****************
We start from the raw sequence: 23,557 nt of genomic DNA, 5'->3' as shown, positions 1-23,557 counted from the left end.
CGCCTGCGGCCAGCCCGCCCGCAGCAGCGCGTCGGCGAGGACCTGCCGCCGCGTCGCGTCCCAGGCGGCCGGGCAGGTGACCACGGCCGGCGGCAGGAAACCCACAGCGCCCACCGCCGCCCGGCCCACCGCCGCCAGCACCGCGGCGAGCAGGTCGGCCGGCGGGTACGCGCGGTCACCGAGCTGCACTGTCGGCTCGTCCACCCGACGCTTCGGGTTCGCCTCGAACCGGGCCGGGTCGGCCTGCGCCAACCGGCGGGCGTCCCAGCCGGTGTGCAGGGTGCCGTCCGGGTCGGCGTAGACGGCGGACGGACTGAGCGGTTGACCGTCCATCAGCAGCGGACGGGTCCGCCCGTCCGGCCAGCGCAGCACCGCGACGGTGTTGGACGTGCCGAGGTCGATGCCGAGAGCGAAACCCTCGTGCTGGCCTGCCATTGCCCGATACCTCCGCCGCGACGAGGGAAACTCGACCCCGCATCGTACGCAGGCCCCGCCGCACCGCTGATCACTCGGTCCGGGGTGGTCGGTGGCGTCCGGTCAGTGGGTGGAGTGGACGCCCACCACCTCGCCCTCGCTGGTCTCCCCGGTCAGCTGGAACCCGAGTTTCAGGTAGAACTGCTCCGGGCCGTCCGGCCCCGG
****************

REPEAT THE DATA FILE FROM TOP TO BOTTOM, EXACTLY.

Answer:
We start from the raw sequence: 23,557 nt of genomic DNA, 5'->3' as shown, positions 1-23,557 counted from the left end.
CGCCTGCGGCCAGCCCGCCCGCAGCAGCGCGTCGGCGAGGACCTGCCGCCGCGTCGCGTCCCAGGCGGCCGGGCAGGTGACCACGGCCGGCGGCAGGAAACCCACAGCGCCCACCGCCGCCCGGCCCACCGCCGCCAGCACCGCGGCGAGCAGGTCGGCCGGCGGGTACGCGCGGTCACCGAGCTGCACTGTCGGCTCGTCCACCCGACGCTTCGGGTTCGCCTCGAACCGGGCCGGGTCGGCCTGCGCCAACCGGCGGGCGTCCCAGCCGGTGTGCAGGGTGCCGTCCGGGTCGGCGTAGACGGCGGACGGACTGAGCGGTTGACCGTCCATCAGCAGCGGACGGGTCCGCCCGTCCGGCCAGCGCAGCACCGCGACGGTGTTGGACGTGCCGAGGTCGATGCCGAGAGCGAAACCCTCGTGCTGGCCTGCCATTGCCCGATACCTCCGCCGCGACGAGGGAAACTCGACCCCGCATCGTACGCAGGCCCCGCCGCACCGCTGATCACTCGGTCCGGGGTGGTCGGTGGCGTCCGGTCAGTGGGTGGAGTGGACGCCCACCACCTCGCCCTCGCTGGTCTCCCCGGTCAGCTGGAACCCGAGTTTCAGGTAGAACTGCTCCGGGCCGTCCGGCCCCGG